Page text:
We’ve posted our first take of annotations for all the stories in this week’s Cinema Purgatorio #11. Let us know what we missed or got wrong. Access all of the annotation via the handy annotations index page.
Yesterday I bicycled out to check out some sites mentioned in “My Fair Dahlia,” Alan Moore and Kevin O’Neill’s musical recap of the Black Dahlia murder in the Cinema Purgatorio #11 comic. This post is similar to my earlier post on visiting Thelma Todd sites, but frankly there is even less to see at the present day Dahlia sites.
The most important location associated with the Black Dahlia (one where several people have visited and posted accounts online – there are even tours that visit it) is the site where Elizabeth Short’s body was discovered. In January 1947, Betty Bersinger discovered Short’s mutilated corpse in a vacant lot. Today that lot is a neighborhood of modest single-family homes. The neighborhood is called Leimert Park, historically and still today a community where many African-Americans live.
The site is often described, including by Moore, as “39th and Norton.” (That’s even the title of a chilling Dahlia comics story published in Taboo #5 in 1991 – alongside Moore’s From Hell and Lost Girls.) That’s the closest intersection, but the site is actually mid-block on Norton Avenue between 39th Street and Coliseum Street. Today the address is 3825 Norton Avenue. Continue reading
I live in central Los Angeles, not far from Hollywood. By this I mean the neighborhood Hollywood, which, down from the tony Hollywood Hills, is mostly not so glamorous. A few people I know are involved in “the industry” – the Hollywood film industry – though I can’t claim any ties to it.
It has been interesting reading Moore and O’Neill’s stories in Purgatorio, in part because they take place in the city where I live. A lot of Moore’s work – especially Jerusalem, Voice of the Fire, “Coal Memory“, Providence, and From Hell – is thematically rooted in a sense of place. He melds people, physical places, stories, histories, etc. to get at what makes a place tick. In doing so he explores universal truths, expressed in smaller microcosms.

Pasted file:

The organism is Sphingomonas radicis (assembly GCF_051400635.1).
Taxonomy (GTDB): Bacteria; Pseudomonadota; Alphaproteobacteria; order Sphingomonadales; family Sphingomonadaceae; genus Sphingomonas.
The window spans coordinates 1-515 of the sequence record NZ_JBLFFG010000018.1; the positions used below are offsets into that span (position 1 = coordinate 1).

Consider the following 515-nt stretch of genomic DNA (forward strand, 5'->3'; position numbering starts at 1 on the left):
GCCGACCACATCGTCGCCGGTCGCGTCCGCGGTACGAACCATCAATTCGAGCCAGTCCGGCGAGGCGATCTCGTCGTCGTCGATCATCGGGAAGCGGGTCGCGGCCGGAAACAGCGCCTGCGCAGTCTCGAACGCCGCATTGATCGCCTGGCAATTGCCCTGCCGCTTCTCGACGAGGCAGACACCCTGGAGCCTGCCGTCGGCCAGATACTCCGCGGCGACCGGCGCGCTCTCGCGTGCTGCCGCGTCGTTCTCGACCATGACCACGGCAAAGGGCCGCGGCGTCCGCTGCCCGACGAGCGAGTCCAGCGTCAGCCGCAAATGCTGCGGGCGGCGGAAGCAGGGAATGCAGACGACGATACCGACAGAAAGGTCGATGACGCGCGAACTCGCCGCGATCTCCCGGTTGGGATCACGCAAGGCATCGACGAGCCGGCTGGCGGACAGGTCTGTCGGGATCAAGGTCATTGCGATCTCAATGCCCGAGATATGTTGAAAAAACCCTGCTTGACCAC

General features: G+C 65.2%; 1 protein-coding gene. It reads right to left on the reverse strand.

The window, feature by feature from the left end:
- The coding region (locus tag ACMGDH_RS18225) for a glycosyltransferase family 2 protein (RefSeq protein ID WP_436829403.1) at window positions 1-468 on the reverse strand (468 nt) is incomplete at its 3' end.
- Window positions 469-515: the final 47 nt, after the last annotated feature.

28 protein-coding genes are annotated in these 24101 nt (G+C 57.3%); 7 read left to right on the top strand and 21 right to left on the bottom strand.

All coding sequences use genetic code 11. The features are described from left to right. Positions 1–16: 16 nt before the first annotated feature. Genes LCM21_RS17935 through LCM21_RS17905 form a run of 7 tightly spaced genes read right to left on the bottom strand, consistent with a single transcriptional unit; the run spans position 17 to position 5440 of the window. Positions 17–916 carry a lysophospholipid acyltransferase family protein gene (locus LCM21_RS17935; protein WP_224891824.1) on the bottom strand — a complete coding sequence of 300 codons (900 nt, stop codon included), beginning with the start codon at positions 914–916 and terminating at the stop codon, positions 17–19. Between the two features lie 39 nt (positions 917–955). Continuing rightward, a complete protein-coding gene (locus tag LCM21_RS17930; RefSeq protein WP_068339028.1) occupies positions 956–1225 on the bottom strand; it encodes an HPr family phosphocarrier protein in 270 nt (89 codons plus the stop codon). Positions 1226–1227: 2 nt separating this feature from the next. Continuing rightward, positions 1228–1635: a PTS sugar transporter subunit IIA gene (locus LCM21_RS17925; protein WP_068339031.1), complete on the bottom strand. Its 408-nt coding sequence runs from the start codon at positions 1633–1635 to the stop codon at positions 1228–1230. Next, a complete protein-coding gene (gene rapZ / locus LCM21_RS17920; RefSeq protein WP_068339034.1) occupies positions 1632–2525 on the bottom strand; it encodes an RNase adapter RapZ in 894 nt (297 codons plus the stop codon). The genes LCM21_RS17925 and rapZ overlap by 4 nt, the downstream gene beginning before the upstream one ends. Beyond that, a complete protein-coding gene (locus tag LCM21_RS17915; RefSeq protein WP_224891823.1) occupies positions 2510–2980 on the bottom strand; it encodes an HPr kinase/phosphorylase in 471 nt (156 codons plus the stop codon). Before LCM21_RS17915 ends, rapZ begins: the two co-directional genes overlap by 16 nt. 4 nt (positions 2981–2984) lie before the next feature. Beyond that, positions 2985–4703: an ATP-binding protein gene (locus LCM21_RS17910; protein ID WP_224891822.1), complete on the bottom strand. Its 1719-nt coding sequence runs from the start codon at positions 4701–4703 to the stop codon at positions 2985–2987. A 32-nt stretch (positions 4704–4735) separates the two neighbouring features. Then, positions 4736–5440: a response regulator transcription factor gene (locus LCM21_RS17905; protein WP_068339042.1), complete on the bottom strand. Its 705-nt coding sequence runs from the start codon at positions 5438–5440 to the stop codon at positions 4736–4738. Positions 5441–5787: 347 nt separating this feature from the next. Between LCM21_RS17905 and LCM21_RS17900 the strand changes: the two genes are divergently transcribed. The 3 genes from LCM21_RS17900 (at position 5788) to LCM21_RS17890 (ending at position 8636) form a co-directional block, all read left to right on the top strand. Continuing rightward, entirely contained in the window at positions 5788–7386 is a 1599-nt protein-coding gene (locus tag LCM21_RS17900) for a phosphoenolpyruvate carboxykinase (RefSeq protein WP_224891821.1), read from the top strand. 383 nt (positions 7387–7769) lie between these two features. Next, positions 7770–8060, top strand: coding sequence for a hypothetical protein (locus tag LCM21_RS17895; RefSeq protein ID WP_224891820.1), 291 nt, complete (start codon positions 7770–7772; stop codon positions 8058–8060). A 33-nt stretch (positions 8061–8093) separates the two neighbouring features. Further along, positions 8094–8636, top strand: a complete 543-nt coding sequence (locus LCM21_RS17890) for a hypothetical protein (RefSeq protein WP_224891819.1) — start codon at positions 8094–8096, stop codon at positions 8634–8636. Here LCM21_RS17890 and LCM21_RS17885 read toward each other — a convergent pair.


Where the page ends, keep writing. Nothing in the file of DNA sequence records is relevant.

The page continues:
More than any other Moore work, Purgatorio is Moore telling stories about my place.
In this spirit, last weekend, I set out to check out some of the places Moore introduced me to in his Thelma Todd tale: Thelma Todd’s Sidewalk Cafe and the nearby home of director Roland West, where Todd was found dead. Continue reading
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reading Cinema Purgatorio 11.
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They still need some polishing, but we’ve got basic annotations up for all the great stories in this week’s box office topper Cinema Purgatorio #10. Look ’em over, throw tomatoes or applaud, and tell us what we missed. Find all the Purgatorio annotations via this index page.
Alan Moore and Kevin O’Neill are probably not getting their Cinema Purgatorio references from 21st Century souces like podcasts, but one of the contributors here (me, Joe Linton) has been listening to podcasts to get background on various Purgatorio stories. There’s plenty of text in books and on websites, but if you want to listen to learn more about Thelma Todd, Fatty Arbuckle, Willis O’Brien and others, check out these podcast episodes:
Cinema Purgatorio #1 – Fatty Arbuckle: Hollywood Scandals of Yesteryear #3
Cinema Purgatorio #4 – Willis O’Brien: The Optical #8
Cinema Purgatorio #6 – cameo feature Marie Prevost: Hollywood Scandals of Yesteryear #31
Cinema Purgatorio #7 – Actual OK Corral history: Wartime: A History Series S05E08, New Books in Historical Fiction. My Darling Clementine (1946): The Recommendation Game #8, Totally Awesome Films. Gunfight at the OK Corral (1957): Classic Movie Reviews #86.
Cinema Purgatorio #9 – Thelma Todd: Mysterious Circumstances #26, You Must Remember This #94, Hollywoodland: Unsolved #3, Hollywood Scandals of Yesteryear #13
Cinema Purgatorio #11 – Black Dahlia: Movie Geeks United – Tinseltown Tragedies #3, True Crime Garage #44-46
There are probably still some mysteries lurking, but we’ve posted basic annotations for all five stories in Cinema Purgatorio #9.
It’s a bumper horror issue with a fairly high body count. There are mobsters, side quests, mysterious deaths, giant ants, a cuddly baby monster, bats, and even a dildobeast.